Having a miscarriage or stillbirth can be emotionally devastating, and many women (as well as their partners and families) need to grieve the loss. As with any form of grief, there is no prescribed time limit for grieving a miscarriage. A woman who has gone through this common, yet traumatic event should consult her gynecologist/obstetrician, mental health professional, and any other medical professional in her health and wellness network for guidance. The bottom line is that only you will know for sure when and if you feel emotionally ready to begin trying to conceive after a miscarriage.
Staying Healthy – Your Best Defense Against Miscarriage
The best way to prevent miscarriage is to take care of yourself before, during, and after conceiving. Establishing healthy lifestyle habits before you conceive may make it easier to maintain a healthy lifestyle during your pregnancy and postpartum. If you need help adopting healthy lifestyle habits, or quitting unhealthy habits, talk to your doctor. He or she will likely be able to advise you on the best course of action and may offer additional resources to help.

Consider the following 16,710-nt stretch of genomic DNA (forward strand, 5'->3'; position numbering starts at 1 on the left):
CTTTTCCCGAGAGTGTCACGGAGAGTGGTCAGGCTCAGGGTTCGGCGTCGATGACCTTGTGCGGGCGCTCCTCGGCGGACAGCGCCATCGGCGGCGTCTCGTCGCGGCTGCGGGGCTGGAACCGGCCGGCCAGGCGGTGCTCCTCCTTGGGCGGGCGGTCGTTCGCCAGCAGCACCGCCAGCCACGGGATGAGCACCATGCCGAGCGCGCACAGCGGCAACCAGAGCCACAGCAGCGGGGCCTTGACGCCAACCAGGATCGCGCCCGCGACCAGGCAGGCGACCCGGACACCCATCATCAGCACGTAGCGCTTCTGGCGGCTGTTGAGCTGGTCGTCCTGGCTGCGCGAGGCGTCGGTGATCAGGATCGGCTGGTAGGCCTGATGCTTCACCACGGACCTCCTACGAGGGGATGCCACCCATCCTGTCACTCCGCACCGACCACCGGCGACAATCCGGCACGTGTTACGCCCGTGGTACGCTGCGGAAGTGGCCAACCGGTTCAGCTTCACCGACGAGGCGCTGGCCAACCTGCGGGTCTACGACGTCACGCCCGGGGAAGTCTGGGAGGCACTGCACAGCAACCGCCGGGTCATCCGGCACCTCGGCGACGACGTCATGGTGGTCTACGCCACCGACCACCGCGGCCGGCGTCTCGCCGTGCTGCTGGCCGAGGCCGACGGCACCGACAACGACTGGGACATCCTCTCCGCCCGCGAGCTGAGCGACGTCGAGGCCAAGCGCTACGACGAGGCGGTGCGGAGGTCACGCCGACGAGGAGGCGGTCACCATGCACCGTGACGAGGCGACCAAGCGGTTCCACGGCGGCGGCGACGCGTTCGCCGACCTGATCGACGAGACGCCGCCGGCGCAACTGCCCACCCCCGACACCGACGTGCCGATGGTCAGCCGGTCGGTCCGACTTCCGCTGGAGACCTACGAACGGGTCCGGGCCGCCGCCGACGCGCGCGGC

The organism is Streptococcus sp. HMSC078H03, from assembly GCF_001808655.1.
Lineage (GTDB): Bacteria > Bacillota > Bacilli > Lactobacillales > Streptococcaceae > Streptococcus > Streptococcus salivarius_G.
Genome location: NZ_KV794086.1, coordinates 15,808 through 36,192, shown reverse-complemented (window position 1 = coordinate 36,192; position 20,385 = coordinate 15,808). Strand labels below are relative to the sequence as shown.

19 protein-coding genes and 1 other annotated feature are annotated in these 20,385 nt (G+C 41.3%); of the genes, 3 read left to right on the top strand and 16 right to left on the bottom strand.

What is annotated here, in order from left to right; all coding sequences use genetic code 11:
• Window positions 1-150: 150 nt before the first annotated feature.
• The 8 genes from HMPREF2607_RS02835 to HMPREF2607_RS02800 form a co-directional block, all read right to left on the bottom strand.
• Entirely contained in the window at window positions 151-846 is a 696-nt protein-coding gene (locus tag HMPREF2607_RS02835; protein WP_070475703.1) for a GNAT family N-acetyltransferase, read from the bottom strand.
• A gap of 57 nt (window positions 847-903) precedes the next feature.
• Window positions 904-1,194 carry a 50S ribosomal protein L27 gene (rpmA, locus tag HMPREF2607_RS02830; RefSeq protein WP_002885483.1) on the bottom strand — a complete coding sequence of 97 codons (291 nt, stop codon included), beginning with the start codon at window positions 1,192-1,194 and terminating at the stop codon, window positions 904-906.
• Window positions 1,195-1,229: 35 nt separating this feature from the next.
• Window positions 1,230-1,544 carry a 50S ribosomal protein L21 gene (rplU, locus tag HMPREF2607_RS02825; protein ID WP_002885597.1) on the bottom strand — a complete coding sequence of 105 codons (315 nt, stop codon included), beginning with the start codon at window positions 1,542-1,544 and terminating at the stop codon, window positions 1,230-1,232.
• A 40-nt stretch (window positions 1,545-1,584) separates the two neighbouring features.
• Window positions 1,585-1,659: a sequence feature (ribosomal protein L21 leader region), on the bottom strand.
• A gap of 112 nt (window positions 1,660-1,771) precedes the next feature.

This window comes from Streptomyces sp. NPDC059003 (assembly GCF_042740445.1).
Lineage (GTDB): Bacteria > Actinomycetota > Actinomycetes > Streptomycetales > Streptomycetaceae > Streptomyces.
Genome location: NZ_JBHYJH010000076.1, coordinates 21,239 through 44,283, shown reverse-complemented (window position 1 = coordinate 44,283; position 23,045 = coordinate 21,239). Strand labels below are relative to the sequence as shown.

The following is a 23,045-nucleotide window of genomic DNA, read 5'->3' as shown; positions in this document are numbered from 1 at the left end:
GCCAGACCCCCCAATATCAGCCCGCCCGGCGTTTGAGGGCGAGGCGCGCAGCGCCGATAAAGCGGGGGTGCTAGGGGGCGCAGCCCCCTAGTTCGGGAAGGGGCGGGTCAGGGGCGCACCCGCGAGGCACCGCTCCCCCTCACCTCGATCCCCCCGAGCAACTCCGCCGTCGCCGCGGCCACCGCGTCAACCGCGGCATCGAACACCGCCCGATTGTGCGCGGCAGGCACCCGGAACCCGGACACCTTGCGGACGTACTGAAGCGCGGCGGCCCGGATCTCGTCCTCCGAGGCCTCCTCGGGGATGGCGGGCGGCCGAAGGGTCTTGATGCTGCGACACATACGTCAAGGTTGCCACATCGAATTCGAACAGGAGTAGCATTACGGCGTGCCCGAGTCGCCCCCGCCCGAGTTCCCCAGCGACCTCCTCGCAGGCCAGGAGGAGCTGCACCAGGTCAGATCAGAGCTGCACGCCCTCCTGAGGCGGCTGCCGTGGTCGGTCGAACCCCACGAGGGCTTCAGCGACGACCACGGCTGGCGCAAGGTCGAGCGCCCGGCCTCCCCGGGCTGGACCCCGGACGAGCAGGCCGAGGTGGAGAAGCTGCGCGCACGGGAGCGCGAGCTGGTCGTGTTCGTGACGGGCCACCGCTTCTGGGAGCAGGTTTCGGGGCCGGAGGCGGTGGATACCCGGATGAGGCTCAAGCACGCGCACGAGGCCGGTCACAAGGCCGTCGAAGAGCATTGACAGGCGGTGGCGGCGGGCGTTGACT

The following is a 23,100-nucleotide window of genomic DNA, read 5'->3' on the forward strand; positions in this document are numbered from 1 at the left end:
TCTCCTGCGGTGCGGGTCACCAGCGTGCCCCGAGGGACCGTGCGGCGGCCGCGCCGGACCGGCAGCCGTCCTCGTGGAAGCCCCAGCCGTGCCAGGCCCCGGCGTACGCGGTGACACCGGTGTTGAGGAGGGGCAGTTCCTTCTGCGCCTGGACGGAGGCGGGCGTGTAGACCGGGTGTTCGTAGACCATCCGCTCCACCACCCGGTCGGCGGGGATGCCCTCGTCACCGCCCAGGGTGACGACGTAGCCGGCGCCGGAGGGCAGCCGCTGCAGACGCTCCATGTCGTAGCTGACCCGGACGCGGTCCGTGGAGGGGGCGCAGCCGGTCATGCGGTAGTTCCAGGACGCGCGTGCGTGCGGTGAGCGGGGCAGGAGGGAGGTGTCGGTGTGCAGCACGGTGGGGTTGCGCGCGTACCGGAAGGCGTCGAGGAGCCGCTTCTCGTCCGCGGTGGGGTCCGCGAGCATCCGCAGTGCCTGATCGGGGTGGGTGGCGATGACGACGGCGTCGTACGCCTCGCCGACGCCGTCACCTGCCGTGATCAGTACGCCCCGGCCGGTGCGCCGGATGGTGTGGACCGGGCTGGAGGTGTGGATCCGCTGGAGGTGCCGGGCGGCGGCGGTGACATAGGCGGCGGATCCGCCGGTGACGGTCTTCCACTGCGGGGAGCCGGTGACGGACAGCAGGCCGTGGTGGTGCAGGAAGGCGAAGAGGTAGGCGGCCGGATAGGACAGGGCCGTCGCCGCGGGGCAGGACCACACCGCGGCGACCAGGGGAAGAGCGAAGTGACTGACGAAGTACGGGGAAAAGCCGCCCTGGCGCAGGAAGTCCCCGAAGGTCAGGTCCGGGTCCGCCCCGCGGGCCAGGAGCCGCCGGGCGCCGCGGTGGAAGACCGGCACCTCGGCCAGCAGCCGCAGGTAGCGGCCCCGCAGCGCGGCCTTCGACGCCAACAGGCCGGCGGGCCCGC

Speaking of talking to your doctor, make sure you are keeping your regular appointments and maintaining excellent communication with your healthcare team. If you are trying to conceive, make a preconception appointment to allow your doctor to assess any risks you may have. The earlier you can address any potential issues, the better. Last but not least, keep your body physically active and well-nourished with a proper diet. Your doctor can offer more information and advice on your nutritional needs and may suggest taking a prenatal vitamin to ensure your body is getting the appropriate amount of nutrients.2 Prenatal vitamins are not a substitute for a healthy, well-rounded diet. However, they can be a valuable addition to your overall health and nutrition plan. Talk to your doctor about adding a prenatal vitamin to support a healthy pregnancy.
Prenate® Vitamin Family
This post is sponsored by Prenate® Vitamin Family, a line of prescription prenatal supplements dedicated to enhancing preconception, prenatal, and postpartum nutrition in women. Talk with your doctor about how taking a daily prescription prenatal or postnatal vitamin could help support a healthy pregnancy and postpartum wellness.